On Monday President Barack Obama signed his executive order reversing the ban on federal funding of embryonic stem cell research. He stood proudly with Americans from all over the country who have lobbied for this reversal. As he invoked the memory of Christopher Reeve who suffered from a tragic spinal cord injury, he proclaimed that this was the change “so many scientists and researchers and doctors and innovators, patients and loved ones have hoped for and fought for these past eight years.”
Well, not so fast. Two days later, the omnibus spending bill that Obama signed reversed his reversal. There was a provision in the omnibus spending bill called Dickey-Wicker that made it illegal to use federal funds in the creation and destruction of human embryos for research.
A White House official told CNSNews.com that in keeping with language included in the spending bill that President Obama signed into law Wednesday, federal funding cannot go to research that creates or destroys human embryos, but it can go to research that uses stem cells taken from embryos that are destroyed without federal funds.
On Monday, Obama signed an executive order lifting a previous executive order–signed by President Bush in 2001–that limited federal funding of embryonic stem cell research to stem-cell lines that had been created from embryos destroyed before that time. Bush’s aim was to ensure that no further human embryos were destroyed for federal research purposes.
On Wednesday, just two days after lifting Bush’s executive order, Obama signed a 465-page omnibus appropriations bill that included language (at page 280 of the bill) specifically prohibiting federal funding of research that creates or destroys an embryo or subjects an embryo to risk of injury or death.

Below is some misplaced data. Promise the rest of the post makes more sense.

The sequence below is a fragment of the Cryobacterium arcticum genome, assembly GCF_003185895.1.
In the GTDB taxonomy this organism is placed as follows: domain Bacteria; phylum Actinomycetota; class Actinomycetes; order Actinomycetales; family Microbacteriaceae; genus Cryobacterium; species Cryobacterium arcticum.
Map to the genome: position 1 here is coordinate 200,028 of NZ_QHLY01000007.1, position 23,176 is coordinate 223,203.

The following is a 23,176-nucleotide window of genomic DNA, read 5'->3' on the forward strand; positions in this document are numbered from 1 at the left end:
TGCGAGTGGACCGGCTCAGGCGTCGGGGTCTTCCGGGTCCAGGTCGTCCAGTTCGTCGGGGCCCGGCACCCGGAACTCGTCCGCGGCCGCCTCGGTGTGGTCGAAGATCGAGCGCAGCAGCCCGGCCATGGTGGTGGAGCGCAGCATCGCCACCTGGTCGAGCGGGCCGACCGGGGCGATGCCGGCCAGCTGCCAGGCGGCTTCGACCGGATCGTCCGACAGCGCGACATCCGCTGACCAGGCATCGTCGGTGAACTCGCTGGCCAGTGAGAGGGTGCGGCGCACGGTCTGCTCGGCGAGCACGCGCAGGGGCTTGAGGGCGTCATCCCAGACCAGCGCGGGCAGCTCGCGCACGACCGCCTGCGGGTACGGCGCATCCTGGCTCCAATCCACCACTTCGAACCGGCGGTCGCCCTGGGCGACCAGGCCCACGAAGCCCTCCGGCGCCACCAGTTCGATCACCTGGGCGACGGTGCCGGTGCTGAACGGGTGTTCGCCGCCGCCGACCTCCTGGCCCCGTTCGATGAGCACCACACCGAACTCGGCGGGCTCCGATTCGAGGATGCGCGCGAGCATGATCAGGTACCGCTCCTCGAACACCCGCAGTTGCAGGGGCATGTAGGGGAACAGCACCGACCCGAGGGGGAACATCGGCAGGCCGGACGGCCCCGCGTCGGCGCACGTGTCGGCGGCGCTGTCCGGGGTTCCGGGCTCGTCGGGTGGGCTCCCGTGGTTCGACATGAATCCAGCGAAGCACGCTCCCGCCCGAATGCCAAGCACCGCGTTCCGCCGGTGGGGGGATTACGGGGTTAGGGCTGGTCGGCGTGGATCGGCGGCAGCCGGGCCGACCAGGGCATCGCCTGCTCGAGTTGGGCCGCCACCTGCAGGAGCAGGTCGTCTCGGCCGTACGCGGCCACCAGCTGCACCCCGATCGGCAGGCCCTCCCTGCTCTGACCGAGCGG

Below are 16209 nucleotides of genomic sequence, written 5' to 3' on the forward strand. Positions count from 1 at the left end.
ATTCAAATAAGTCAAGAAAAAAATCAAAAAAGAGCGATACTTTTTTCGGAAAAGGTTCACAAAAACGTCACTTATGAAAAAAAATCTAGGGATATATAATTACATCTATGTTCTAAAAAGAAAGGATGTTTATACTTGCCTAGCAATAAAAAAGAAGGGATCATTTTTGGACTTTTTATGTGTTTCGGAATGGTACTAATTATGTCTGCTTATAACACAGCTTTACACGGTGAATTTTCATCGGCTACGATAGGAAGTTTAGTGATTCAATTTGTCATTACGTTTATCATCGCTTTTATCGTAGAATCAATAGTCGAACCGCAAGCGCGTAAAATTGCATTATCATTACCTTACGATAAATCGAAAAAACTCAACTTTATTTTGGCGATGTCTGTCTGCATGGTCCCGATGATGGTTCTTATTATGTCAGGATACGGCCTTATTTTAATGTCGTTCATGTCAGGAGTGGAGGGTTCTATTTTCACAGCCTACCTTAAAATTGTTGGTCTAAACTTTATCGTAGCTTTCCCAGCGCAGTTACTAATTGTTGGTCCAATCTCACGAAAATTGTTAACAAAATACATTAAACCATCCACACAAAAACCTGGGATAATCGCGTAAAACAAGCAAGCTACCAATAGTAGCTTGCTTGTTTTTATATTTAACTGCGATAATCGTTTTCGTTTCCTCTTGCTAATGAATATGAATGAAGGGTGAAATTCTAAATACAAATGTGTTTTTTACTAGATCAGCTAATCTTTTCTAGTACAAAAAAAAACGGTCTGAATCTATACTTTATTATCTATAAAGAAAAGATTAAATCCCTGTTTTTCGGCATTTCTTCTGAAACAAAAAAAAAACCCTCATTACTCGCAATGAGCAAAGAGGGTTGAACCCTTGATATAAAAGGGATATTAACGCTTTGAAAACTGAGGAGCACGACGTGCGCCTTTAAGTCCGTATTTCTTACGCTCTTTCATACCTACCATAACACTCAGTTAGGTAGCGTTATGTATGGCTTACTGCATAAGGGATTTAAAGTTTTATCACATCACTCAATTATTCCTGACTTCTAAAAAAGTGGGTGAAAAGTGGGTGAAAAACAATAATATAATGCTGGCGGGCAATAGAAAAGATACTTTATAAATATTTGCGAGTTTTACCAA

The language–known as the Dickey-Wicker amendment–has been included in the Department of Health and Human Services appropriations every fiscal year since 1996.
At this point, Democrats are trying to get other pro-life Democrats to help them overturn the Dickey-Wicker provision. Until that happens, however, the ban on federal funding of embryonic stem cell research remains in place.
It goes without saying that it would be a good idea for Congress and the president to actually read the bills they want made into laws.
By the way, 1996 was before President Bush’s term in office, so when he ordered the ban on federal funding for embryonic stem cell research, he was simply upholding the law that was already in existence.
Update: I need to issue a partial correction. The Dickey-Wicker law prevents federal funding for the creation and destruction of human embryos for research. It does not address those human embryos that have already created and are in fertility clinics. Until the Dickey-Wicker law is overturned, there will not be any federally funded human embryo farms.
Update II: I second guessed myself a little too quickly here. The CNS article outlines Dickey-Wicker in this way:
None of the funds made available in this Act may be used for — (1) the creation of a human embryo or embryos for research purposes; or (2) research in which a human embryo or embryos are destroyed, discarded, or knowingly subjected to risk of injury or death.
The second part of that provision does not distinguish between those embryos that have already created and are currently stored in fertility clinics and those embryos that have yet to be created. Therefore, I was right to begin with.
Update III: Ed Morrissey at Hot Air knows far more about stem cell research than I, and he has an instructional post about how adult stem cells hold far more life saving potential than embryonic.